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Employers must have a legal basis to monitor staff communications

The European Court of Human Rights has ruled that spying on an employee’s Yahoo messenger account is a breach of human rights law which guarantees private communications. But what, exactly, is the significance of this decision?
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The Barbulescu vs Romania case has garnered much debate, with the Grand Chamber of the European Court of Human Rights (ECHR) clarifying the law surrounding the monitoring of employees’ private communications in the workplace.

Its recent decision overturns an earlier ruling made by the lower court. The Grand Chamber held that the Romanian courts failed to give effect to the employee’s privacy rights in their treatment of the original claim.

A ban on employee monitoring in the workplace hasn’t been put in place. However, it establishes clear conditions and limits on its use. Crucially, employees must be notified in advance about the nature and extent to which their communications are monitored.

Factual background

Mr. Barbulescu was dismissed following his misuse of a Yahoo instant messaging account, set up, at his employer’s request, for responding to customer enquiries. He already had another personal Yahoo messenger account. His employer had discovered, through monitoring, that Barbulescu had used the account for private communications, exchanging messages (some intimate) with his fiancée and with his brother, having previously maintained that his use was solely work-related.

Unusually, the employer strictly prohibited the use of any company resources for personal purposes and Mr. Barbulescu was aware of this. Critically, he was not aware that his communications were being monitored, and so brought a claim of unfair dismissal to court.

What employers need to know

The ECHR’s decision set out key criteria that should inform any decision to monitor employees:

(1) Has the employee been notified in advance about the possibility of monitoring? Failure to provide prior notice of monitoring is highly likely to breach data privacy laws, especially where communications content is accessed.

(2) Has the employee been notified about the nature and extent of the monitoring?

(3) What is the degree of intrusion into the employee’s private communications? That is, how personal is the information that may be caught by the monitoring. The court sets out a clear distinction between monitoring the flow of communications and of their content. Another important factor is the number of people who have access to the results.

(4) Are there legitimate reasons to justify the monitoring and accessing the actual content? Broad theoretical justifications (e.g. vague references to the need to protect the company’s IT systems or prevent illegal activities) will not suffice; a real risk to the employer must be identified.

(5) Could the aim pursued by the employer in monitoring have been achieved by less intrusive means, which do not require access to the contents?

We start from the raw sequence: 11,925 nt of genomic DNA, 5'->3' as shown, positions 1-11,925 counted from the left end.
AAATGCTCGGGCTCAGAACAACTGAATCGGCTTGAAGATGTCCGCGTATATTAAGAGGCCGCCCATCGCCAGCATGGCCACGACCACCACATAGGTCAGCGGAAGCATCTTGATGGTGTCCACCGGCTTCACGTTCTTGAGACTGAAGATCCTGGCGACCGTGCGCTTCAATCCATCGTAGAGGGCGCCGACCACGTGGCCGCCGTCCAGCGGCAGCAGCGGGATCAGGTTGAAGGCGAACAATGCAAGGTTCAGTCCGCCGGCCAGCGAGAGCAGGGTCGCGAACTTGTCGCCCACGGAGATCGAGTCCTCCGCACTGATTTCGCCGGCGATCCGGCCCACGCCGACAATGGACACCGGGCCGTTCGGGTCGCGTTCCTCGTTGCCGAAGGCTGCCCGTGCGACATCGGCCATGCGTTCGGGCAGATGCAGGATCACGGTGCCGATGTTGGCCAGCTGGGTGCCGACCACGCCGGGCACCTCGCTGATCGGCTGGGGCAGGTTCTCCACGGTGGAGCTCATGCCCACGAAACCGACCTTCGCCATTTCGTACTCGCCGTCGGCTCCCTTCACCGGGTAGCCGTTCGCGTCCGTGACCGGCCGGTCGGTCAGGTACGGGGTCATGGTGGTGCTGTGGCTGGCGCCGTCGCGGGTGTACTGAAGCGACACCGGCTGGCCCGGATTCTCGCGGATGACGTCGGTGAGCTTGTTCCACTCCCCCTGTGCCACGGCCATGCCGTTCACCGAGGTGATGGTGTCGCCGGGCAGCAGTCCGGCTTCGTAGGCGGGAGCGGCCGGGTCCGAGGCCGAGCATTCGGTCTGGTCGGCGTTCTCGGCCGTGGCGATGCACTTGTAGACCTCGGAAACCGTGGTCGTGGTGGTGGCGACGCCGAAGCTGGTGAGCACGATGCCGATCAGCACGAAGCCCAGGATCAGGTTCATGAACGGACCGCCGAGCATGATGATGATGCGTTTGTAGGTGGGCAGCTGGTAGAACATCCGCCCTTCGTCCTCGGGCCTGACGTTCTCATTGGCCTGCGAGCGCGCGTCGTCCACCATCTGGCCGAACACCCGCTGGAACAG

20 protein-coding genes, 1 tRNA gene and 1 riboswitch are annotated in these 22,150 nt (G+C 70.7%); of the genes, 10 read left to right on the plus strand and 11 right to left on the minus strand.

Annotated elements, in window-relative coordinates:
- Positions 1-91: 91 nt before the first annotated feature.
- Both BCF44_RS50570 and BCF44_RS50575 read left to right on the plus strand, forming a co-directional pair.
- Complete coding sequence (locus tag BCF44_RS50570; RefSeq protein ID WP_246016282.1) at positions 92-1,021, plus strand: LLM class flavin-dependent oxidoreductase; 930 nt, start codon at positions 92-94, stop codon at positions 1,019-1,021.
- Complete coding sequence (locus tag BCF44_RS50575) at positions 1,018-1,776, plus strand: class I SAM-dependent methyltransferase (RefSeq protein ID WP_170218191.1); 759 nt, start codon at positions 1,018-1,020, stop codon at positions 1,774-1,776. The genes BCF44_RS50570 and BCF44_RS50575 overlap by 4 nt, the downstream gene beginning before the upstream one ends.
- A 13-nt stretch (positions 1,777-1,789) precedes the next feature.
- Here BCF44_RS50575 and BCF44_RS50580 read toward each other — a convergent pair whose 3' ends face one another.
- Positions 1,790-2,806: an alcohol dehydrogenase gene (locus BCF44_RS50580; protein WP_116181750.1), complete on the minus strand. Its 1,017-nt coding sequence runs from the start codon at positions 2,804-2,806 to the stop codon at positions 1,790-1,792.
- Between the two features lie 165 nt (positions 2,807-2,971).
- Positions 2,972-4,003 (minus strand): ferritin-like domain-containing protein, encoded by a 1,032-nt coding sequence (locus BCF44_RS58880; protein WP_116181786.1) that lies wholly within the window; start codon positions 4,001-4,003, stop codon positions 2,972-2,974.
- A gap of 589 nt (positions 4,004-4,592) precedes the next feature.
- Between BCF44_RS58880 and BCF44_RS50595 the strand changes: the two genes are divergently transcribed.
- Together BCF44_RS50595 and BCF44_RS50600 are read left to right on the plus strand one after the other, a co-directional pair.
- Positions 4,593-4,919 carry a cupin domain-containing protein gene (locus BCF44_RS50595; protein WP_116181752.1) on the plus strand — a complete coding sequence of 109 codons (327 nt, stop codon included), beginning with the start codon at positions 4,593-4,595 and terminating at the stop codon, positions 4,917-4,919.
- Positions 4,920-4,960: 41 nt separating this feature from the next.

(6) How serious were the consequences of the monitoring in the context of subsequent disciplinary proceedings? The greater the consequences for the employee, the more thorough the employer’s compliance needs to be.

(7) Does the monitoring include access to the contents of private communications? Access to the content of communications requires weightier justifications. If the contents are accessed, they should not be reviewed unless the employee has been notified in advance of the possibility.

The Court reiterated its view that in order to be fruitful, labour relations must be based on mutual trust. This is something which many SMEs will strive to achieve, both legally and culturally. Over-intrusive monitoring can easily disrupt that carefully nurtured culture.

More broadly, these criteria should be taken into account by employers in implementing changes to their internal systems and processes in preparation for the EU General Data Protection Regulation, which will apply from the end of May 2018.

Employers must have a legal basis to carry out employee monitoring, especially when it comes to private communications. Employers will not be able to rely on employee consent to justify monitoring, even where an employee signs an IT Use policy.

As a result, employers may need to justify such monitoring on the basis of their “legitimate interests.” This requires a balancing assessment between (1) the legitimate interest of the employer and (2) the interests and fundamental rights of the employee.

Data protection impact assessments will be required where processing results in a “high risk to the rights and freedoms of natural persons” (and are already recognised as good practice). Depending on its scale and the level of intrusion, employee monitoring is likely to require a DPIA or, at a minimum, documented analysis as to why a DPIA is deemed unnecessary.

What should employers do

This decision reinforces the need for employers to approach employee monitoring rigorously. It is almost impossible to justify monitoring after the event. Good practice recommendations include:

♣ Ensure your IT Use policy provides that you may monitor employee communications.
♣ Provide enough information as to the nature and the circumstances in which monitoring may be carried out as required to be fair.
♣ Bring your IT Use policy to the attention of employees regularly.
♣ Conduct a data protection impact assessment before implementing invasive monitoring measures.
♣ Document your analysis as to why employee monitoring is justified in all the circumstances.

Jonathon Gunn is an associate in the corporate group and Emma Vennesson is an associate in the labor and employment group at international law firm Faegre Baker Daniels.

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